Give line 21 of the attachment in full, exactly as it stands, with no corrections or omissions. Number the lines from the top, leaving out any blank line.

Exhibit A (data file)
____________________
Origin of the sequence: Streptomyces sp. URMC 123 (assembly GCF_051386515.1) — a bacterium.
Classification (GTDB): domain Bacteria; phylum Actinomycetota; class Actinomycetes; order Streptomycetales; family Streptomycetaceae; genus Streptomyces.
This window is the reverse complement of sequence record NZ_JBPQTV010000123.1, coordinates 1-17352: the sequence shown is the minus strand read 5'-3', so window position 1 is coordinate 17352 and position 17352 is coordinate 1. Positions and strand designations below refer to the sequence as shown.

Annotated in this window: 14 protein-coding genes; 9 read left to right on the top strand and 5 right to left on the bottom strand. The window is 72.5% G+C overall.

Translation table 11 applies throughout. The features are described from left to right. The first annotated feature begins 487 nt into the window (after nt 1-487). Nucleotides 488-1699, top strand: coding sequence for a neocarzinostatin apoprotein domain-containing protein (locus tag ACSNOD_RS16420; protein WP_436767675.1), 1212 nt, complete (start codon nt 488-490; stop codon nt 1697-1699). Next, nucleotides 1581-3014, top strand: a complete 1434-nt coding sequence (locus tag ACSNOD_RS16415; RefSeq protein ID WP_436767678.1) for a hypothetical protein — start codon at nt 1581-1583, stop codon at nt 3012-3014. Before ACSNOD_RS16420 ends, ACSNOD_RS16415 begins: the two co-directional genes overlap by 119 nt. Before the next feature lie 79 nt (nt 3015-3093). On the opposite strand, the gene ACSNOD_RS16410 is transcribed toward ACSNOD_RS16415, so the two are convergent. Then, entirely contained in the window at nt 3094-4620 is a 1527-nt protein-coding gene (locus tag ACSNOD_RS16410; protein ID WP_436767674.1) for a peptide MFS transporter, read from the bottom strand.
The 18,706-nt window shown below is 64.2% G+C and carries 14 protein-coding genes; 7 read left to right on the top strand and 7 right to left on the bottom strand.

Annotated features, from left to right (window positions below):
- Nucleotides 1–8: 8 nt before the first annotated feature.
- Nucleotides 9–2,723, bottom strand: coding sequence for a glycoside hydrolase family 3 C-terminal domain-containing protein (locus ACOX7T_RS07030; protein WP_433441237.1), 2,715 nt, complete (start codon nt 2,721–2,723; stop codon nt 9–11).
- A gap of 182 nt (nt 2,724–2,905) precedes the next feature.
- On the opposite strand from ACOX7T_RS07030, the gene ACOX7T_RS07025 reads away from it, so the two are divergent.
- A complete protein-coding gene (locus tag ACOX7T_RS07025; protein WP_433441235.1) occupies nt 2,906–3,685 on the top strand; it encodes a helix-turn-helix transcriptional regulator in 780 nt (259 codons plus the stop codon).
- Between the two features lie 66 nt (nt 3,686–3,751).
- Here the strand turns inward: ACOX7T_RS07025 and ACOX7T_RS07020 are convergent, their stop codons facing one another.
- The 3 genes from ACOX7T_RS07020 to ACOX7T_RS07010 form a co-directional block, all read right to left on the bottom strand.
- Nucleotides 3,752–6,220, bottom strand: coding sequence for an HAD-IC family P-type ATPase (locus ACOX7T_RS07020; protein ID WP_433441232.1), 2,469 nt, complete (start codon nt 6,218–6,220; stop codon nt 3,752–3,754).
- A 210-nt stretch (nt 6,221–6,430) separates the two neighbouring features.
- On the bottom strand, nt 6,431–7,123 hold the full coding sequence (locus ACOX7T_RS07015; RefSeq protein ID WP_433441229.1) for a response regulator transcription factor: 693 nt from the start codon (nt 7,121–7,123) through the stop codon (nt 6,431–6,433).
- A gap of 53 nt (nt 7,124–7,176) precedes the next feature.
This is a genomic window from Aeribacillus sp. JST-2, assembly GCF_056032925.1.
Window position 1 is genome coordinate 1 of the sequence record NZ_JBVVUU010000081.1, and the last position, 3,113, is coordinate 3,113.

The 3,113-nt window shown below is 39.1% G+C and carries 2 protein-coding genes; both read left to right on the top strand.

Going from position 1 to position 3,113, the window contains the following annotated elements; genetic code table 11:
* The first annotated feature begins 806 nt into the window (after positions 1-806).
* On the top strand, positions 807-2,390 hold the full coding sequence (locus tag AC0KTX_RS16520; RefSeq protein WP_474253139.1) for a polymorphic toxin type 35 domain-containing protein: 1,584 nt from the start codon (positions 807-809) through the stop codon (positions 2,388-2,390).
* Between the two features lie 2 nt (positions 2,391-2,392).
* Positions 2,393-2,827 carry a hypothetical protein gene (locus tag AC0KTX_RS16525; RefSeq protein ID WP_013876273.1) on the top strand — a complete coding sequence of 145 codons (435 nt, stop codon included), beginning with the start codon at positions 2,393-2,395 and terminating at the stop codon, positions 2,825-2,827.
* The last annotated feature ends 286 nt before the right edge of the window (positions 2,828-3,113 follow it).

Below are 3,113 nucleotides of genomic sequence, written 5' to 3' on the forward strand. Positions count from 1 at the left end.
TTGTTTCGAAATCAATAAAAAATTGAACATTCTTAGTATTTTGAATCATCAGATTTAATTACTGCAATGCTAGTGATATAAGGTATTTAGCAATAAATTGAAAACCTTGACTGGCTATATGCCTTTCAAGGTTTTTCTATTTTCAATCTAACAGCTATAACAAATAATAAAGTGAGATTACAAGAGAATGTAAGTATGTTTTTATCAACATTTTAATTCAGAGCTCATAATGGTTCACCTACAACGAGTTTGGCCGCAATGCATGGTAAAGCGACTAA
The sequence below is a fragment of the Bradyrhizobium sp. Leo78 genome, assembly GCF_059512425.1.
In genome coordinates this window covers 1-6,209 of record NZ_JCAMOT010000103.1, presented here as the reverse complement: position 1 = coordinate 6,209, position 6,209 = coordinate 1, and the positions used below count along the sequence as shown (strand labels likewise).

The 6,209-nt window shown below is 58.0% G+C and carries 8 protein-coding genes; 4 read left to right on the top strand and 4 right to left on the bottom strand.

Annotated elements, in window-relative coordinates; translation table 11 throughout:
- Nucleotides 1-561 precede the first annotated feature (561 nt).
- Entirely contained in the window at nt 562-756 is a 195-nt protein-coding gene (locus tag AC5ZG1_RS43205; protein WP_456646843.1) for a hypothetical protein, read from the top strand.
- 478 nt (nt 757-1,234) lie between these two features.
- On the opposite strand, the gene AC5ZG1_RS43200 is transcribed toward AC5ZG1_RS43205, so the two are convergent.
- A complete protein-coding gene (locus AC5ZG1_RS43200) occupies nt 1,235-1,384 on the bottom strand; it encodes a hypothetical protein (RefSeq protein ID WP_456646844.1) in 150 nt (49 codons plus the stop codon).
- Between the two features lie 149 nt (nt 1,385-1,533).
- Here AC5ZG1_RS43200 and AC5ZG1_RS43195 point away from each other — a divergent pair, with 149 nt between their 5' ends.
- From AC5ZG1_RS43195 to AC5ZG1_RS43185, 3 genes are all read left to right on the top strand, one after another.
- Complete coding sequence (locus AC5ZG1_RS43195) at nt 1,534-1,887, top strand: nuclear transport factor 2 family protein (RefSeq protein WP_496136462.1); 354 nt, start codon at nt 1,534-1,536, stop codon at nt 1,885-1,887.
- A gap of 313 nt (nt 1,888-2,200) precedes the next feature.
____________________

Window position 1 is genome coordinate 1 of the sequence record NZ_JBVVUU010000081.1, and the last position, 3,113, is coordinate 3,113.